MAPS is interested in the issue of cities, and is beginning to think of applying the MAPS approach to the city context.
A city the size of Munich is created every week on the planet. Fifty percent of global gross domestic product (GDP) is produced in just 600 cities, the engine of development. More than half the world’s population now lives in cities—for the first time in history. Cities are critical to the challenge of climate change. This we know—these are facts often quoted.
So what do cities need to be competitive? They need efficient transport and mobility, and a reliable energy supply. They need to keep emissions, water usage and waste creation at a minimum. They need to provide comfort and security to city dwellers. But cities are often not that innovative, they prefer to copy. We can look at the Siemens Green Cities Index for some comparisons.
In emissions, there are huge variables: Sao Paulo has very low emissions (probably due to its reliance on hydropower) and has committed to a reduction of 30% within the next few years. Others of course have very high emissions.
Juan Clos of UN Habitat tells us that there are different projections for urbanisation over the next 30 years (see a summary of the UN Habitat State of the World’s Cities report). The World Bank says we will double the entire historical input in infrastructure in this time. So first and foremost, as far as drivers are concerned, we need to look at the phenomenon of urbanisation. It is a difficult process to understand, and is closely related to development. In China 600 million people were urbanised in 30 years; this happened because of development driven by development policies. So why is Africa urbanising without industrialisation? Africa is growing at 4% and this is due to urbanisation. If we at MAPS are to consider cities, we will need to work with researchers who have an understanding of this complex phenomenon. One then has to look at the difference between “good” and “bad” urbanisation. The unplanned form of urbanisation is of course the slum.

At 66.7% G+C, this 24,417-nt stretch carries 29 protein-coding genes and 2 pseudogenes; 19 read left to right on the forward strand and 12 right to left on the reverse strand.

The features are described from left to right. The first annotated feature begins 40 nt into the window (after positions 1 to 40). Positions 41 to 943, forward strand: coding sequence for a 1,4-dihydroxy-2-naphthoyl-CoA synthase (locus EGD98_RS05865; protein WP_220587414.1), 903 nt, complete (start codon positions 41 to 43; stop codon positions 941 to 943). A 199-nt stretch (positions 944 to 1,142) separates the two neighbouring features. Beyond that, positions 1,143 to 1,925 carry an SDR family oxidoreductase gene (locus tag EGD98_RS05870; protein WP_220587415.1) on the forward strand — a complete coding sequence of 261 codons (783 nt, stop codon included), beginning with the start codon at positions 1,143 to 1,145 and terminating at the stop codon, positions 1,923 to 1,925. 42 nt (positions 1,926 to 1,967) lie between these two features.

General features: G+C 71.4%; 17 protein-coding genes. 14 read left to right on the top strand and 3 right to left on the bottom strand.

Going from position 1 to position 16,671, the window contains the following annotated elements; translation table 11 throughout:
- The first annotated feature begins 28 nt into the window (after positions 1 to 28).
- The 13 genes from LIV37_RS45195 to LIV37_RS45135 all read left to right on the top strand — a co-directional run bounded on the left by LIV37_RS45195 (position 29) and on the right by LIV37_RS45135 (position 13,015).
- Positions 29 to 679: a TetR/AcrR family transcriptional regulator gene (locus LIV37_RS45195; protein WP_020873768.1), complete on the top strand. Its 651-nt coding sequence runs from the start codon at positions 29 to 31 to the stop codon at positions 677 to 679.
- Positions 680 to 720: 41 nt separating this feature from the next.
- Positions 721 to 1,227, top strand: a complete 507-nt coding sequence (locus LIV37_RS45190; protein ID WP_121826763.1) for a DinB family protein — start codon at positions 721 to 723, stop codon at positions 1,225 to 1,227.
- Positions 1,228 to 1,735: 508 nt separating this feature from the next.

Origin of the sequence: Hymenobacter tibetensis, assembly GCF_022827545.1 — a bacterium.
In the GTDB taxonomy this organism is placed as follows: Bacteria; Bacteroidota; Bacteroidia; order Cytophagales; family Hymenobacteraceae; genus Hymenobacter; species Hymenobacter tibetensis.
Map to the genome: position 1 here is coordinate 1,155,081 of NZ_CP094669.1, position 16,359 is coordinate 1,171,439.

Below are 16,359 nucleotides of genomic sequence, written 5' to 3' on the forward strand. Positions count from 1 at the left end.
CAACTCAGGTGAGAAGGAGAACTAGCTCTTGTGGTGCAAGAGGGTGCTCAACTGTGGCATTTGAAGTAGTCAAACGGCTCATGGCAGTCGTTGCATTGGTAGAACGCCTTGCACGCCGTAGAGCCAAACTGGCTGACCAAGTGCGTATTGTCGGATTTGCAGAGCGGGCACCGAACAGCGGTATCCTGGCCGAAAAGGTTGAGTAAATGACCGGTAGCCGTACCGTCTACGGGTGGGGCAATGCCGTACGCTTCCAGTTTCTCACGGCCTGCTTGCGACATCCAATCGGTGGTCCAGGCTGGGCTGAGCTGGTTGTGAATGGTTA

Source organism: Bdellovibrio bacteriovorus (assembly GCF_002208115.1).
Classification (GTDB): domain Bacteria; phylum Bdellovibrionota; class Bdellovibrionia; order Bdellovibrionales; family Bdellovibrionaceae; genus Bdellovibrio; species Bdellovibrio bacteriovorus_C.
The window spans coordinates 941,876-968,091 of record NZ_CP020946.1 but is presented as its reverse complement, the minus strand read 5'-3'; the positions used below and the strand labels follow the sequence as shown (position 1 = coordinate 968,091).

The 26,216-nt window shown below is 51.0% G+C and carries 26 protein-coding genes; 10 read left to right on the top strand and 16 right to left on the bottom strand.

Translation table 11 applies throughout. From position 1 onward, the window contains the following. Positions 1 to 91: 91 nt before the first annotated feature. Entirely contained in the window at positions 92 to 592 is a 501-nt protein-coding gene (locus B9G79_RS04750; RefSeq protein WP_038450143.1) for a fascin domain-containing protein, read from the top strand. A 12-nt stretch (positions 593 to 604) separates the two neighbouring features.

Siemens Brazil in partnership with the City of Rio de Janeiro, is conducting a study on ‘Scenarios of the Future’. The “Scenario” culminates in a picture of the city of Rio de Janeiro in 2030-2040, exploring the future challenges, with levers of change, city policies and investments, with relevant input for business and portfolio strategy. This is of interest to the MAPS Programme. To develop these ‘Scenarios of the Future’, trends and drivers were isolated together with a description of key future elements. Stakeholder involvement was extensive; interviews validated the scenarios that were created. The scenarios included extrapolation and retropolation (or forecasting and backcasting). Through this, pictures of the future were invented, looking from short to medium to long term trends. Siemens pre-launched the study on the 18th of June, at Rio+20, United Nations Conference on Sustainable Development. The study expected to be finalized in November 2012. The study’s focus is on education, security and health (not emissions). Three hundred trends were clustered in 13 trend clusters – the scenarios will show how these clusters will interact. The approach shows a scenario of a prosperous future for the selected cities. This creates the “pull” towards a preferred future. Then one can look at what needs to be done to achieve this future, in energy, water treatment, mobility and so on. Technology choices and policy decisions come into play. The Siemens project is indeed interesting. (See Siemens’press release about the study).
This type of scenario study does not appear to model emissions, but could well be a set of drivers that we could use for modeling. It presents some very interesting challenges for MAPS. Also, the stakeholder method is very different from the MAPS approach. A closer look at this approach would be good!